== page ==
The Exception for Text and Data Mining (TDM) in the Proposed Directive on Copyright in the Digital Single Market - Technical Aspects

15-02-2018

In an increasingly data-driven and information-rich socio-economic context, the potential of predictive text and data mining (TDM, sometimes also referred to as text and data analysis) lies in particular in facilitating the processing, recombining, and extraction of further knowledge from large amounts of data and text, thus allowing the identification of patterns and associations between seemingly unrelated pieces of information. To place things in context, according to an IBM marketing study, 90 percent of the data in the world today has been created in the last two years alone. Every day, 2.5 quintillion bytes of data are created, and it is expected that such growth rate will continue at an even faster pace in the future. In this sense, the analogy made with the physical universe appears apt: it is expected that by 2020 the digital universe – which consists of data created and copied annually and is doubling in size every two years – will contain nearly as many digital bits as there are stars in the universe.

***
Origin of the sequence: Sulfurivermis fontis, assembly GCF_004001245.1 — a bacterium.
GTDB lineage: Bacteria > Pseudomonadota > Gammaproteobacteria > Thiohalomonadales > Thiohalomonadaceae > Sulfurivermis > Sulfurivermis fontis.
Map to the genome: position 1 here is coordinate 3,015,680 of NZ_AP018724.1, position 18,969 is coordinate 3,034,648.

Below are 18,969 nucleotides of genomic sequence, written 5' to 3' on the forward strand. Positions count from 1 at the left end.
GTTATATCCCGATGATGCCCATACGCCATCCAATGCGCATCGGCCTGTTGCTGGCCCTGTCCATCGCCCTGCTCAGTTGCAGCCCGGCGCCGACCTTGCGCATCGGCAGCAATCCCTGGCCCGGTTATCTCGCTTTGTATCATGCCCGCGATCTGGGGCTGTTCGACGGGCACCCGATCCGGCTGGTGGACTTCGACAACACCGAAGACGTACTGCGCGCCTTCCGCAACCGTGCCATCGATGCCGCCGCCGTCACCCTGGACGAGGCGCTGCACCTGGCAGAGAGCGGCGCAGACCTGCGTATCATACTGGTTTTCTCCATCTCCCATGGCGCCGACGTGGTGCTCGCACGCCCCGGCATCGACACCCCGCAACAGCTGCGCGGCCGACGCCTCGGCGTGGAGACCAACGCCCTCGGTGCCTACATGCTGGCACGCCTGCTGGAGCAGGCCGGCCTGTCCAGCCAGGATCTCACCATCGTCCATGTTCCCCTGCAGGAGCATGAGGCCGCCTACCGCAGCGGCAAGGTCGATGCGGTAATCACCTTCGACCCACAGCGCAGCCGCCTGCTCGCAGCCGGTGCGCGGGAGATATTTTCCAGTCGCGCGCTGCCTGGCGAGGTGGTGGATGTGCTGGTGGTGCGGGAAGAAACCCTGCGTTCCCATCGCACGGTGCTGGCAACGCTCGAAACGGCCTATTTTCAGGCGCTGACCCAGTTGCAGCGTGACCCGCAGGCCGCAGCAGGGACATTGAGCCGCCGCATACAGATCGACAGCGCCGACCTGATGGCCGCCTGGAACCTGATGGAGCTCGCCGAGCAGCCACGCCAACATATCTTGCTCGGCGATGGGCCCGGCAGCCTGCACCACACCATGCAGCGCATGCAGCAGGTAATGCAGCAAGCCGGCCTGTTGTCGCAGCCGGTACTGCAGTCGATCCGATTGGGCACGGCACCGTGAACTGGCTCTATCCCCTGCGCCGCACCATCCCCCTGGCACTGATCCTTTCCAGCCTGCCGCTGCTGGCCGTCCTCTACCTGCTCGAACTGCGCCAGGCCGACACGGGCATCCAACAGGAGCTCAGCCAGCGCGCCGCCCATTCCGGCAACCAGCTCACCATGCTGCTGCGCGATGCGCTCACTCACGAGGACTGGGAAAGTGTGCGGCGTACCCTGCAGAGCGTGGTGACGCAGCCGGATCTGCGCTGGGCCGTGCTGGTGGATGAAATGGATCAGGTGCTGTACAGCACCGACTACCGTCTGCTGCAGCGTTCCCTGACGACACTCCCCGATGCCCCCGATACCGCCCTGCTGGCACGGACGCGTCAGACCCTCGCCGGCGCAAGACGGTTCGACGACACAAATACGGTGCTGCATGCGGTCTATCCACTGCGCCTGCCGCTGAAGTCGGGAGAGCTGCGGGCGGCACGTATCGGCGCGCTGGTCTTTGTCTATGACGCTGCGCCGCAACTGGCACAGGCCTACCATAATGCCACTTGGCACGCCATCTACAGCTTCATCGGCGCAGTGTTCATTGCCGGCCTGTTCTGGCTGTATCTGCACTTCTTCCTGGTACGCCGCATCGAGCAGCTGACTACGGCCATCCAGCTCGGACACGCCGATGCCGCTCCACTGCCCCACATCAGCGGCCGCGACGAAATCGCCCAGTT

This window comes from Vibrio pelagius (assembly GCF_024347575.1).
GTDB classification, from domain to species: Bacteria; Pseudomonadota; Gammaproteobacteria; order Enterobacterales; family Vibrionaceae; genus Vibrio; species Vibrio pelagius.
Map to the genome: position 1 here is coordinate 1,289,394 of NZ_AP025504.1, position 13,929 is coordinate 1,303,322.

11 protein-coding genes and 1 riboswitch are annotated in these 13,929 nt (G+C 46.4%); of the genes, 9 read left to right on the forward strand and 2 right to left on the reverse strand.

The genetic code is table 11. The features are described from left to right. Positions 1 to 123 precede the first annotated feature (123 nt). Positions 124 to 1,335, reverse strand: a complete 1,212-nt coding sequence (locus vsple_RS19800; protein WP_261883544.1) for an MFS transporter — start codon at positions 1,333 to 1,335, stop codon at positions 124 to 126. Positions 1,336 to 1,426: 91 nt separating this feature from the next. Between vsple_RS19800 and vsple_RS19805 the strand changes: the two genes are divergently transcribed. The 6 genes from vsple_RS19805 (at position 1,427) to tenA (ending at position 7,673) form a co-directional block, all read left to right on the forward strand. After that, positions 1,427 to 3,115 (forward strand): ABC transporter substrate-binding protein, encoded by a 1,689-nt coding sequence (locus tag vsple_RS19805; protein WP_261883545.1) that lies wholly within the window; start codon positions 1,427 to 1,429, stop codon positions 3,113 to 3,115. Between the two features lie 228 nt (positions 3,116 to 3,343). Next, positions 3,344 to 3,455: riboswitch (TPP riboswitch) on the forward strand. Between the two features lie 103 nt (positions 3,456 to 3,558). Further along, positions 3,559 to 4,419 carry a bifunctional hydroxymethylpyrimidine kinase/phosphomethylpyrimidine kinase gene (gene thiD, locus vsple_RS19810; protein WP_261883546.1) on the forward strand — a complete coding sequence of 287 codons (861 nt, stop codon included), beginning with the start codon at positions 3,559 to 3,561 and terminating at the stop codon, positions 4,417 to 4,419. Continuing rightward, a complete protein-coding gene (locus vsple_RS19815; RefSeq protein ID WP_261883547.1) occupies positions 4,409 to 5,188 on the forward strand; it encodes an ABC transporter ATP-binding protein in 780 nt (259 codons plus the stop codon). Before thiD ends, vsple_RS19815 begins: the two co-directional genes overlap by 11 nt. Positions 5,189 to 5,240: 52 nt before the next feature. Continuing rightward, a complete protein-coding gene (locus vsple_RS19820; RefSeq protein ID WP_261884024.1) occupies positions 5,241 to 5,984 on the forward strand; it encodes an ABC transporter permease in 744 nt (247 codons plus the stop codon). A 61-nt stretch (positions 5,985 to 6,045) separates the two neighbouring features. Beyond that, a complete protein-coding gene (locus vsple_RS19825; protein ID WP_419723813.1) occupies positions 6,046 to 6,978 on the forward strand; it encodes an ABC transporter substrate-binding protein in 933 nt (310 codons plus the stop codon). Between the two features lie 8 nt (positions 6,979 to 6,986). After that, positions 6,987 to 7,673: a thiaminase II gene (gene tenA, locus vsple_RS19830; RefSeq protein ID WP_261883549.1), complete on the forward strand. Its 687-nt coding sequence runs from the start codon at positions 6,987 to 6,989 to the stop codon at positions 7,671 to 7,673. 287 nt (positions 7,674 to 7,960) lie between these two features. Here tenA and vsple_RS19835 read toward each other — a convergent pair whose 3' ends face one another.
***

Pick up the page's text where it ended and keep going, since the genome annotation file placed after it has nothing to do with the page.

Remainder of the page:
In an increasingly data-driven and information-rich socio-economic context, the potential of predictive text and data mining (TDM, sometimes also referred to as text and data analysis) lies in particular in facilitating the processing, recombining, and extraction of further knowledge from large amounts of data and text, thus allowing the identification of patterns and associations between seemingly unrelated pieces of information. To place things in context, according to an IBM marketing study, 90 percent of the data in the world today has been created in the last two years alone. Every day, 2.5 quintillion bytes of data are created, and it is expected that such growth rate will continue at an even faster pace in the future. In this sense, the analogy made with the physical universe appears apt: it is expected that by 2020 the digital universe – which consists of data created and copied annually and is doubling in size every two years – will contain nearly as many digital bits as there are stars in the universe.